Archeologists don’t yet know who these 1400s farmers were, but when I asked Sara Halwas, an archaeologist at the dig site, how I could learn more about early Indigenous farmers, she recommended Buffalo Bird Woman’s Garden. Written in 1917 by anthropologist Gilbert L. Wilson, the book recounts the crop production practices of Hidatsa woman Maxidiwiac, also known as Buffalo Bird Woman. She was in her late 70s when Wilson interviewed her, capturing minute details of her farm at Like-A-Fishhook village on the Missouri River in North Dakota, 200 kilometres south of the Gainsborough Creek site. Maxidiwiac knew every detail about crop production, harvest and storage. She even knew about pollen drift and selective breeding. Maxidiwiac was not just a farmer, she was an expert farmer. “Corn planted in hills too close together would have small ears and fewer of them,” she told Wilson. Farmers plant corn in wide rows to this day. She also filled the space between corn plants with beans that fix their own nitrogen — an essential nutrient for plant growth — from the air, and with squash that provided ground cover to limit weed growth. Weeds use up moisture and nutrients from the soil, reducing crop yield.
Reading Buffalo Bird Woman’s Garden was like a lightbulb turning on. This old woman was rewriting my family history. I filled my book with underlines, asterisks and annotations. Maxidiwiac made me realize that present-day tools of convenience, like synthetic fertilizers
and pest control sprays, have reduced our need for time-honoured techniques proven over centuries to work. We may want to look at how these methods could help us today.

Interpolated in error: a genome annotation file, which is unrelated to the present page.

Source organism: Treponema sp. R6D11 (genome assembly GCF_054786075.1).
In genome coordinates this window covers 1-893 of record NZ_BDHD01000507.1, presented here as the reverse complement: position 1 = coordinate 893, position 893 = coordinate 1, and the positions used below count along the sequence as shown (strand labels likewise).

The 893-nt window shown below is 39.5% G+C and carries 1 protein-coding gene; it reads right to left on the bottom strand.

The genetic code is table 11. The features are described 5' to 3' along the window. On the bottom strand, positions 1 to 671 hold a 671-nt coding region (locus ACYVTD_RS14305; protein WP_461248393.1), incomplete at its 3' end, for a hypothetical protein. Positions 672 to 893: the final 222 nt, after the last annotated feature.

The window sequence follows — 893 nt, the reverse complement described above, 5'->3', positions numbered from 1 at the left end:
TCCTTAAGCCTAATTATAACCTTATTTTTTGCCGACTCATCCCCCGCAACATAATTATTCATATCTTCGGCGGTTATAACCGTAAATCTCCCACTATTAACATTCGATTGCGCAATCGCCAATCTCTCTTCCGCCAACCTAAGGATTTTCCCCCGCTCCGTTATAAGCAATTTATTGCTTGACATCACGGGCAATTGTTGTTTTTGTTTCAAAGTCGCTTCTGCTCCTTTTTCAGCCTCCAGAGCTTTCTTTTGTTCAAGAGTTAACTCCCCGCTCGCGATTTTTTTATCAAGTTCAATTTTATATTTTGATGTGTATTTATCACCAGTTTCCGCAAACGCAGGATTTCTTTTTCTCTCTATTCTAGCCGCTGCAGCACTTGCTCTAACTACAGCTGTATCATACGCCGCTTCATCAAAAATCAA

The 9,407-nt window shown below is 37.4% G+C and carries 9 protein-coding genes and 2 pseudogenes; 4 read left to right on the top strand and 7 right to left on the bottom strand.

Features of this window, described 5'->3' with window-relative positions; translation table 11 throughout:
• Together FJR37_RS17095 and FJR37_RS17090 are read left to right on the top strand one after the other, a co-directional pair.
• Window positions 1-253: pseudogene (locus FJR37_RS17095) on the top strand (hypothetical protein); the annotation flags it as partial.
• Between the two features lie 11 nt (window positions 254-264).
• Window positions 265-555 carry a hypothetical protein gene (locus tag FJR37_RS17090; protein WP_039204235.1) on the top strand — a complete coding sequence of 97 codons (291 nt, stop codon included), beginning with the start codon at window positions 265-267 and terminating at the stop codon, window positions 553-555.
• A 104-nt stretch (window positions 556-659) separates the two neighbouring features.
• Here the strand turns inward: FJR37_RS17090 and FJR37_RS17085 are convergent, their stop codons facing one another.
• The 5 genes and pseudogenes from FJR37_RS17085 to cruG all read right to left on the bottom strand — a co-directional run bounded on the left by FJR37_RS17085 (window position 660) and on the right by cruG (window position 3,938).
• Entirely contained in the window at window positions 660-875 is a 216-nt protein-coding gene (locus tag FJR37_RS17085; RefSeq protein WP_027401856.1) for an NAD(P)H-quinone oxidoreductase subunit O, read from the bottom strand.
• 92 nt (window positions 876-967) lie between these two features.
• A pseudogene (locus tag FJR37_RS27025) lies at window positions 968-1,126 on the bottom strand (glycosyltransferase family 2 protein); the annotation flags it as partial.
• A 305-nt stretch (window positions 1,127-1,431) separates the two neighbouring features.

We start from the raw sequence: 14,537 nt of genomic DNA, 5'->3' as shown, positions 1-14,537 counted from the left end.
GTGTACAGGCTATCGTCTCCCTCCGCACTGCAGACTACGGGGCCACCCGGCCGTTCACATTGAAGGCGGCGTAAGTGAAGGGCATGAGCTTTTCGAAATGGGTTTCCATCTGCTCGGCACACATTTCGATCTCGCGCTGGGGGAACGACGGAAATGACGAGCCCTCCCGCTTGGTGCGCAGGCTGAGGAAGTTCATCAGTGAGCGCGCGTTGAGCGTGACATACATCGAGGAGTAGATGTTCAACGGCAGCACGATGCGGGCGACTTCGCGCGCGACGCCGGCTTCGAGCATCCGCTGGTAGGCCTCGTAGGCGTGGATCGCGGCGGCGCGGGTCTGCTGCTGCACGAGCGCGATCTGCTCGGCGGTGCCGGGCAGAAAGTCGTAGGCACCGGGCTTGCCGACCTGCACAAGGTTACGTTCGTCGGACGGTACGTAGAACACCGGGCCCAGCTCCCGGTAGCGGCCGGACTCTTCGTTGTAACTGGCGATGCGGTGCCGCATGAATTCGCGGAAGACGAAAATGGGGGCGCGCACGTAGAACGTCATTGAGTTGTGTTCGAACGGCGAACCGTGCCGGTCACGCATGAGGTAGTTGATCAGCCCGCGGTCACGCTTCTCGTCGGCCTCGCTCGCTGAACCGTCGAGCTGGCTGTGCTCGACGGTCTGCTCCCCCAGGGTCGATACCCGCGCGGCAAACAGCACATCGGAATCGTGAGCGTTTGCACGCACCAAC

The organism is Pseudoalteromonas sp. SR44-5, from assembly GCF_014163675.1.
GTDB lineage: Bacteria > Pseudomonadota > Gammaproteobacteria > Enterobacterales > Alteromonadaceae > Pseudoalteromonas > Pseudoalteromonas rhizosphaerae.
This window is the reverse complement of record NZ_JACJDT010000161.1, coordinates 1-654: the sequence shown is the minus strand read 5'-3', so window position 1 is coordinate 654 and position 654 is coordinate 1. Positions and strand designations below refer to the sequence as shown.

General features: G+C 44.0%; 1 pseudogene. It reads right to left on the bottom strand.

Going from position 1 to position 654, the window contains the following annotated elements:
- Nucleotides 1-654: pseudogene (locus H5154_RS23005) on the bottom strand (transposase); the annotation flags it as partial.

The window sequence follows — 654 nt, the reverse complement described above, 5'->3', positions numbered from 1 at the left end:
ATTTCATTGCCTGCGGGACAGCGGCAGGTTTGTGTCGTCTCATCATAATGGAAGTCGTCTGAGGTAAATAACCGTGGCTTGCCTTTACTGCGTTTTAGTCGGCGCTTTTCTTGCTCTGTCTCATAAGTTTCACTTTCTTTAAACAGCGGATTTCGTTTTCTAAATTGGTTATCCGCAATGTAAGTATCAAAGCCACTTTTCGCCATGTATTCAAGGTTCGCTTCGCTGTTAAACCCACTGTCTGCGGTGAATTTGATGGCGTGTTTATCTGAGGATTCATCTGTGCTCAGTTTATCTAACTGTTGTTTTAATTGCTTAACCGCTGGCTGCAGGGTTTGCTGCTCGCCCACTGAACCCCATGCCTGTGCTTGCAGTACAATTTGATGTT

Farmers around the world, including Canada, are pressured to be more efficient with their use of nitrogen fertilizer. Plants need nitrogen — and fertilizer is essential to maintain yields per acre — but extracting nitrogen from the air to make fertilizer takes a lot of energy, and nitrous oxide, a potent greenhouse gas, escapes from fields where these fertilizers are applied. To improve nitrogen use efficiency and reduce nitrous oxide emissions, Canadian farmers are using techniques to apply fertilizer when the crop needs it, to place the product deep enough in the soil to prevent losses and at rates that match the yield potential of each piece of land. This is a Maxidiwiac-esque efficiency of resources. In the spirit of Maxidiwiac, some farms, though not many at this time, are intercropping: planting in the same field a mix of legumes like peas that can fix their own nitrogen with plants like canola that need a lot of nitrogen.

Today’s farmers are also wrestling with a rise in herbicide-resistant weeds. Fighting the problem will require a multi-pronged approach that doesn’t rely entirely on herbicides. One prong is to have crops achieve full ground cover as quickly as possible, using the crop itself to suppress weed growth. I’m not saying farmers should grow squash between rows of wheat and canola, but Maxidiwiac reminded me that ground cover is an old and proven technique. In an article I wrote recently on integrated weed management to reduce the reliance on herbicides, point No. 1 is to make the crop more competitive — increase the density of plants to reduce the space left for weeds. That is what Maxidiwiac did.

Reading about the expertise of this farmer made me wonder about Indigenous farmers of today.


The author is rethinking his family’s farming history since learning of Sioux agricultural practices.

Agriculture journalist Jay Whetter